Appellant was convicted of committing sex offenses against children and sentenced to state prison. Prior to his release on parole the prosecution filed a petition to commit him as a sexually violent predatory (SVP). Seven years after the filing of the initial petition, and after two mistrials, a jury found he met the criteria for commitment as an SVP. Landau raised numerous issues on appeal. Held: Affirmed.
The Fourth Amendment exclusionary rule does not apply in SVP proceedings. Without a warrant, the prosecution obtained documents appellant mailed to a friend to hold for him, and used them in his SVP trial. Appellant raised a Fourth Amendment challenge to the trial courts admission of this evidence. “For the rule to apply, its deterrent effect must outweigh its substantial social costs.” Application of the rule in criminal cases is a sufficient deterrent for law enforcement officials seeking evidence in support of a criminal charge. An SVP proceeding is not a criminal action and does not seek to punish. Such proceedings do not present a compelling need for deterrence against illegal searches in addition to that provided in criminal cases.
Appellant was not denied procedural due process by excessive pretrial delay. An SVP has a due process right to a timely trial on an SVP petition. Here, the trial court failed to accord appellant a timely trial. However, applying the balancing test set forth in Mathews v. Eldrigde (1976) 424 U.S. 319, and the criteria in Barker v. Wingo (1972) 407 U.S. 514, appellant was not denied procedural due process because he requested or consented to the majority of the continuances. Further, he suffered no prejudice from the unconsented-to delay.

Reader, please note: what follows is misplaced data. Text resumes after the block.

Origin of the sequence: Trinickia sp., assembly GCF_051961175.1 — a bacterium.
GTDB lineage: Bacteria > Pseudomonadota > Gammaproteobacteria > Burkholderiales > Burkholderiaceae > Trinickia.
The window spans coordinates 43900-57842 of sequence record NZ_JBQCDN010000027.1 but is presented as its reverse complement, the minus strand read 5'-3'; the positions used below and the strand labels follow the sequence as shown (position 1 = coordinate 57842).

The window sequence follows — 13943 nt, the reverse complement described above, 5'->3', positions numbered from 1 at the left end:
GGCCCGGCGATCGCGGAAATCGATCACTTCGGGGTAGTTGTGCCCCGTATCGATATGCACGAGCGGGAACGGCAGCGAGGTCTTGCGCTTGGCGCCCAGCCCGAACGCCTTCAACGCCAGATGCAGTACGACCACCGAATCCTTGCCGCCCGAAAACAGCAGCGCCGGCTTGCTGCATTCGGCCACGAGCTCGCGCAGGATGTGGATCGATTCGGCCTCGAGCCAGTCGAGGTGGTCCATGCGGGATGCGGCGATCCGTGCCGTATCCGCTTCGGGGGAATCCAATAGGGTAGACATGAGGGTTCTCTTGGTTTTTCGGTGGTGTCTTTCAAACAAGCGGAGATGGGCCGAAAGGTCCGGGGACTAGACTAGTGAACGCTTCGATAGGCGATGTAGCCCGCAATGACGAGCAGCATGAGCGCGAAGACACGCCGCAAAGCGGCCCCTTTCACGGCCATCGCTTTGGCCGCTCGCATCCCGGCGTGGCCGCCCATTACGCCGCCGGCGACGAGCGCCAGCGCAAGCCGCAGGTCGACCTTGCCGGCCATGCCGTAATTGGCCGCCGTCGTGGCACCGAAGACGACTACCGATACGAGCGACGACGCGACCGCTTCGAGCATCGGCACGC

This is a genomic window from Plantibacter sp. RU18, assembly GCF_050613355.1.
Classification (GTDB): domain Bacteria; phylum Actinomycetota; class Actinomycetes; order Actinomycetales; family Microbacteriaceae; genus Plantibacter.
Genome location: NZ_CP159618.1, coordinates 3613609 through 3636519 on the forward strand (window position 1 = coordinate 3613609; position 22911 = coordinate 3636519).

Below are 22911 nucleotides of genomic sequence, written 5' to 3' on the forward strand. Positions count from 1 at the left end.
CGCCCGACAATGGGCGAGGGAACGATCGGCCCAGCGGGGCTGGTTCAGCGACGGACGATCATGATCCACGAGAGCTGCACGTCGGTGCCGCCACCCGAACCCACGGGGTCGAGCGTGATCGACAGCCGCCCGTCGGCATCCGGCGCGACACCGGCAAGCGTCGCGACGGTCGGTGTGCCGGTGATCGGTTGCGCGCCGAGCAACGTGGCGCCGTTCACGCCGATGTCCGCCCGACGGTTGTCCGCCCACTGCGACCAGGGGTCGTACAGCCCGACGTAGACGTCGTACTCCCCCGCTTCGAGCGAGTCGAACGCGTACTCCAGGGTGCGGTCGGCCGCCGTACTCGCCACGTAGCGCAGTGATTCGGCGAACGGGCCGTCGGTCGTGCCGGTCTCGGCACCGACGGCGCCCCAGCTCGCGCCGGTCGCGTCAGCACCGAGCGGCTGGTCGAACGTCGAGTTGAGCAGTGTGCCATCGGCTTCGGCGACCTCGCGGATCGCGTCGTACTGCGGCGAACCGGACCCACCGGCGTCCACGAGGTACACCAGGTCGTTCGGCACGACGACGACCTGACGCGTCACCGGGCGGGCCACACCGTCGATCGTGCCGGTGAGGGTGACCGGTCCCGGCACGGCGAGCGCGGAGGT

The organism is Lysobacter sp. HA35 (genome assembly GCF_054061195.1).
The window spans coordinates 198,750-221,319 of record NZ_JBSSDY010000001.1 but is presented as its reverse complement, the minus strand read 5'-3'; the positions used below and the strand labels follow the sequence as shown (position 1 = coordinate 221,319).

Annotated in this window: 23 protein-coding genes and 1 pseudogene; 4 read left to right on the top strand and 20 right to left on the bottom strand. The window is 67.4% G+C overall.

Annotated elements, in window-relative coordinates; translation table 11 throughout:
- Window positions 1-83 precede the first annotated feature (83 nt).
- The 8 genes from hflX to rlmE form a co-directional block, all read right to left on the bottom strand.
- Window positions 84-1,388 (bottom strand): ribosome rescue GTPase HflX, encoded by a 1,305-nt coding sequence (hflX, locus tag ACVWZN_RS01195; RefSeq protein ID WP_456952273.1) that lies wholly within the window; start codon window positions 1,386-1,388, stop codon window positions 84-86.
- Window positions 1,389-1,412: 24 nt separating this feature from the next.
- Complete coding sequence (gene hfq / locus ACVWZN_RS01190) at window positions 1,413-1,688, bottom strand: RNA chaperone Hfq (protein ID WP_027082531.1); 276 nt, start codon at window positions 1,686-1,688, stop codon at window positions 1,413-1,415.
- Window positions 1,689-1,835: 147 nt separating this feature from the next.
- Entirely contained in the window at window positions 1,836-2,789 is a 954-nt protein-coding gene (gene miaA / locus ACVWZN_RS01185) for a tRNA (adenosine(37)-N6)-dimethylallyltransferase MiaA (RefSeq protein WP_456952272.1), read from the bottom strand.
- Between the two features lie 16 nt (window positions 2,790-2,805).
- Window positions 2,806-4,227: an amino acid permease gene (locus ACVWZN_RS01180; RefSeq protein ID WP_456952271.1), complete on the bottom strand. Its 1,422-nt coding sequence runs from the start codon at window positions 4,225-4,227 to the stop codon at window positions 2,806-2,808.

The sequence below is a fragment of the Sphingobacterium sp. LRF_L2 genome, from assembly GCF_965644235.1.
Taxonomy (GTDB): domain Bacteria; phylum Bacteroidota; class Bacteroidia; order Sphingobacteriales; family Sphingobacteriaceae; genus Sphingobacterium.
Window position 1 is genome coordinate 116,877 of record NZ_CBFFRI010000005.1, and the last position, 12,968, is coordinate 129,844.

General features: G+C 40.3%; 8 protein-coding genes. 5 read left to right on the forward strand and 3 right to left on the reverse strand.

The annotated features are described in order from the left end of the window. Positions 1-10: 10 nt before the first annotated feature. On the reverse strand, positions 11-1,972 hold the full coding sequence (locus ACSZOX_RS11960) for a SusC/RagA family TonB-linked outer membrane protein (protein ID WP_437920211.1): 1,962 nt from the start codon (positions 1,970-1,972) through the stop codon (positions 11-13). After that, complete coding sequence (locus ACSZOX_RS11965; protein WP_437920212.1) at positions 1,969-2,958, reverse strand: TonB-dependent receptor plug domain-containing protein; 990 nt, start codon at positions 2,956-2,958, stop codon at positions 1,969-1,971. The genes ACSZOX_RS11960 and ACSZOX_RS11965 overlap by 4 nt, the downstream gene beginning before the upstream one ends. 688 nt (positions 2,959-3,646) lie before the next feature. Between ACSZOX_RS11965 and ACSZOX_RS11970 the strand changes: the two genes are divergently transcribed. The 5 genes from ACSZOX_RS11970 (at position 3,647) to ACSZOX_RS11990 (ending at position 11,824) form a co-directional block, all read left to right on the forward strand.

The 2006 change to the SVPA, allowing indefinite commitments, is constitutional. The provision for an indefinite commitment does not render the SVPA criminal in nature and does not violate double jeopardy. Further, although SVPs are similarly situated to MDOs, and SVPs are treated more harshly by virtue of the indefinite commitment, “[t]he state has a compelling state interest in protecting society from dangerous persons and in its treatment of those confined due to mental illness.”
Where an appellant fails to mount a pre-trial challenge to the use of underground regulations, prejudice must be shown to obtain relief. Landau claimed he was denied due process because his initial psychological evaluations were conducted pursuant to an unlawful “underground regulation,” i.e., a protocol that was implemented without compliance with the Administrative Procedure Act. Even so, Landau failed to raise the issue prior to trial and therefore had to show prejudice to obtain relief. He did not claim the evidence was insufficient to support the jury’s finding, so he failed to demonstrate prejudice resulting from the use of unlawful regulations. His attorneys were not ineffective for failing to challenge the protocol prior to trial because the determination the regulations were invalid was not published until after his trial.